So, here is a 7-step plan to complete online courses along with the juggle of your Life

  1. Make the content omnipresent – The first action must be to organize the course content so as to make it handy. This would mean a few things. Add a Bookmark to the course web page in your computer browser – preferably in the bookmarks bar. Also, let your browser “Remember me”, so that you don’t waste time typing your credentials to get in. If you have set your browser to share bookmarks across all your devices, you will have to do nothing to get the bookmarks in your Smartphone/Tab browser, but otherwise do it explicitly.
  2. Eat the elephant – The only way to eat an elephant is by taking one bite at a time! Do not wait for a shiny day, that you will spare to do this only one thing! The day will never come! It’s like trying to swallow the entire elephant. Be content with what you can achieve in smaller pockets of time. Thankfully these courses are already divided into small units.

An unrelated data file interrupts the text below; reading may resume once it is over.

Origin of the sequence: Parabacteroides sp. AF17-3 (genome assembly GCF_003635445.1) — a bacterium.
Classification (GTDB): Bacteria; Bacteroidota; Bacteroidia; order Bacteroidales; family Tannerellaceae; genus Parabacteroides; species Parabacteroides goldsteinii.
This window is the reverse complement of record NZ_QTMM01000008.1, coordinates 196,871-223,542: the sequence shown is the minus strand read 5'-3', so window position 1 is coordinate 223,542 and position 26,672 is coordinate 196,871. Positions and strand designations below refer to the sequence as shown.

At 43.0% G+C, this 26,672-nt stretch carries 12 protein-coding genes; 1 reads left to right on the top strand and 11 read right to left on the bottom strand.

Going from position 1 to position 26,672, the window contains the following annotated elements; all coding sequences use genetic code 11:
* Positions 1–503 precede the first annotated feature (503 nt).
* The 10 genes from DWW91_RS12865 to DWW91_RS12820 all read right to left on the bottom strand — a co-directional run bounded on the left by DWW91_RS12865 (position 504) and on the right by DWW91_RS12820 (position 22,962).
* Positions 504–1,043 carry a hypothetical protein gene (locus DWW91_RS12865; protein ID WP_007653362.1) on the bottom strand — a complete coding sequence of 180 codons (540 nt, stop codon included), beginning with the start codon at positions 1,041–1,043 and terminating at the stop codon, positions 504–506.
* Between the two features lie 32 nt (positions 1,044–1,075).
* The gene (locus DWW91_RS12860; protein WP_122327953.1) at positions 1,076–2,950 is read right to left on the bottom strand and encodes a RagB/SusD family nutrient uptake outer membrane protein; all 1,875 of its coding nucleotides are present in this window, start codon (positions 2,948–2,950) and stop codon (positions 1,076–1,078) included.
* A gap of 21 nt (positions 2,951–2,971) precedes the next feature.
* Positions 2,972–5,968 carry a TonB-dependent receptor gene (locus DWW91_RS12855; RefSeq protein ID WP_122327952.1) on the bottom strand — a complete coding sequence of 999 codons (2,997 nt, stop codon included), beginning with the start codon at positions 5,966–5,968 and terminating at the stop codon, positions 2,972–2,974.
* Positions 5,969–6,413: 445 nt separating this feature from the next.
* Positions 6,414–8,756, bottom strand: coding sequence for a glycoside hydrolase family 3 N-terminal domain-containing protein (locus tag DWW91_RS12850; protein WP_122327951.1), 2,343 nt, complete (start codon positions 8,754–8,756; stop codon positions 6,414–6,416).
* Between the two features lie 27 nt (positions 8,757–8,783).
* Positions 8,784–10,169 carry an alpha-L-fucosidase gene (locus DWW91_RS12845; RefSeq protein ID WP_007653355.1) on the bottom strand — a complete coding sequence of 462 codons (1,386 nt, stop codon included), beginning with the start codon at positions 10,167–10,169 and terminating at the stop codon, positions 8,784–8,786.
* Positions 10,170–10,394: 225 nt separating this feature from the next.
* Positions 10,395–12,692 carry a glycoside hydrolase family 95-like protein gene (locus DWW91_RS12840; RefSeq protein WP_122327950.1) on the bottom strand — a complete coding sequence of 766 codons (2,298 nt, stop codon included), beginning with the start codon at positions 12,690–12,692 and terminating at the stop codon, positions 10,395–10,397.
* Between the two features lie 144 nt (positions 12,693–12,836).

3. Grab those little unused pockets of time– Now that we have decided to consume the content in smaller, bits, the next question is, when? If the course doesn’t use a lot of presentation material, you could do it along with other physical rituals. Here are my top favorites – evening walks, chopping vegetables, and exercise sessions. Connect your headphone, start the unit and get on with the physical activity that requires no specific mental focus. The course starts moving inch by inch, each day! In short, connect the coursework to one or more of your existing rituals.
  4. Track the course completion – Most courses are expected to follow a certain order. In either case, prepare a tracking table where you could keep marking the completed units. This mode of tracking helps in a way to even pat your own back, on your progress and get motivated to push forward the work. Create a dedicated folder for this course on your computer to keep this table and everything you produce.
  5. Keep an eye on takeaways – After each section, you will have to ponder on the key takeaways. It would be best if you kept collecting those points while you are undergoing the course. Put them together section-wise in a document